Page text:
The lofty valuations of some Silicon Valley start-ups have come into question lately, with a few noted venture capitalists arguing over ride-sharing service Uber in particular.
Bill Gurley, who led investments in many noteworthy tech start-ups, including Snapchat and Twitter, defended the ride-sharing service in a CNBC interview on Monday.
"It's the fastest growing company we've ever been involved with," Gurley, a general partner at Benchmark, said on "Squawk Alley." "That's why, when the company was, you know, put in front of a large number of investors, that you ended up with the valuation that it did."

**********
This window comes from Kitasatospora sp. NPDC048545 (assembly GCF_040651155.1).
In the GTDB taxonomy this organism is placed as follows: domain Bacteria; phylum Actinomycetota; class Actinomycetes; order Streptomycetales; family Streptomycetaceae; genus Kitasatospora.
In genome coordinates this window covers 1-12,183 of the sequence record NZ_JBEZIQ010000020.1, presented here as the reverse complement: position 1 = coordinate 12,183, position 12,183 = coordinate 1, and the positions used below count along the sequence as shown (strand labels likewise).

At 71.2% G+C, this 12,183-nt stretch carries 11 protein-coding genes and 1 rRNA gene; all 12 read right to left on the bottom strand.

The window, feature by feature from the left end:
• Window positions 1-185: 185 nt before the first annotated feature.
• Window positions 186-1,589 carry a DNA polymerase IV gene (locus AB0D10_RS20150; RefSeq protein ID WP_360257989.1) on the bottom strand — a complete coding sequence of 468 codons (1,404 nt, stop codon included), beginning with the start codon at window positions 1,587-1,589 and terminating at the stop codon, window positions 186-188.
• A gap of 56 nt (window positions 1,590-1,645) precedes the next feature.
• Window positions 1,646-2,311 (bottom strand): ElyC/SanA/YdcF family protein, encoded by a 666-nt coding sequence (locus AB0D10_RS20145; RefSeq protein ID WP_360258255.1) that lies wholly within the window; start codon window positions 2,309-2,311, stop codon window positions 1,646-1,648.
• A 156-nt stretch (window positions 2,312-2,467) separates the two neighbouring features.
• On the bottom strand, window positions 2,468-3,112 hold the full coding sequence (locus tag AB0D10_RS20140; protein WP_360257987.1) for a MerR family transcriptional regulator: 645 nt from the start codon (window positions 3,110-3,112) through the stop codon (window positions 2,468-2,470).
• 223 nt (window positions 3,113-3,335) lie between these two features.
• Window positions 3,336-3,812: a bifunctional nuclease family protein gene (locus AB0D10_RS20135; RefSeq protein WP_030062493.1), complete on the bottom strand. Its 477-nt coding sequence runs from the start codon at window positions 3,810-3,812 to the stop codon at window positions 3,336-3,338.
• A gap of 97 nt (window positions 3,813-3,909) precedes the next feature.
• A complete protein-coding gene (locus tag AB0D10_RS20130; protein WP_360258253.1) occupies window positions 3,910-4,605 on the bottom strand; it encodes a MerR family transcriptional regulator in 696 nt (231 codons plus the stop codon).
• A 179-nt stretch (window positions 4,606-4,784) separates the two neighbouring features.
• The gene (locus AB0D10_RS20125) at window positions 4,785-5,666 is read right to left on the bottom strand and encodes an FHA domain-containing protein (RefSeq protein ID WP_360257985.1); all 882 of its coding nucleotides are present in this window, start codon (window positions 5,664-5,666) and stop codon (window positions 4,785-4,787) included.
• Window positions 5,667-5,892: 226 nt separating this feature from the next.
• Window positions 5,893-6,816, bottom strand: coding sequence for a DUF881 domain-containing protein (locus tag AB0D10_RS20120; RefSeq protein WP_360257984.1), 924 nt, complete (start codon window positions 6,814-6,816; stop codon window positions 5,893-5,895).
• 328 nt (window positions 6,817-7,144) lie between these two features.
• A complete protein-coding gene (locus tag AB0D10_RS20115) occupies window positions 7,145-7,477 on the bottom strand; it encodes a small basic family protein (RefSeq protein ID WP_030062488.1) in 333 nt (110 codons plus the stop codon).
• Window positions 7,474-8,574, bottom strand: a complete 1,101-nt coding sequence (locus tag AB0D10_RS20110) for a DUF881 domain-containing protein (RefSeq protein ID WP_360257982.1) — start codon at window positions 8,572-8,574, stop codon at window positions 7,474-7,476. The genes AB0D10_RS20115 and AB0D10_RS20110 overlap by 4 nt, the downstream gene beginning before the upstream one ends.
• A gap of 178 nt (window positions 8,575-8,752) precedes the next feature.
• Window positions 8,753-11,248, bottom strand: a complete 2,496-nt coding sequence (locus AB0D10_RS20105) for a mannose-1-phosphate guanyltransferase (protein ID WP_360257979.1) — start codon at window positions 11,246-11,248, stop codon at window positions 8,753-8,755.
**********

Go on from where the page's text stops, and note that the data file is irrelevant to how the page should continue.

The company, which allows users to call a taxi, private car or ride share through its mobile app, currently ranks among the top 10 free apps on the Apple App Store, Gurley said. In turn, the company has added roughly 50,000 new drivers a month, he added.
But in a recent CNBC interview, venture capitalist Peter Thiel took a potshot at Uber, claiming the company is overvalued.
"Investors are always biased to invest in things they themselves understand. So venture capitalists like Uber because they like driving in black town cars," he said last month on "Squawk on the Street." "They don't like Airbnb because they like staying in five-star hotels, not sleeping on people's couches."
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"And so Uber is overvalued," Thiel said. "Airbnb is undervalued."
Gurley dismissed Thiel's comments, though, saying the two companies have nothing to do with one another.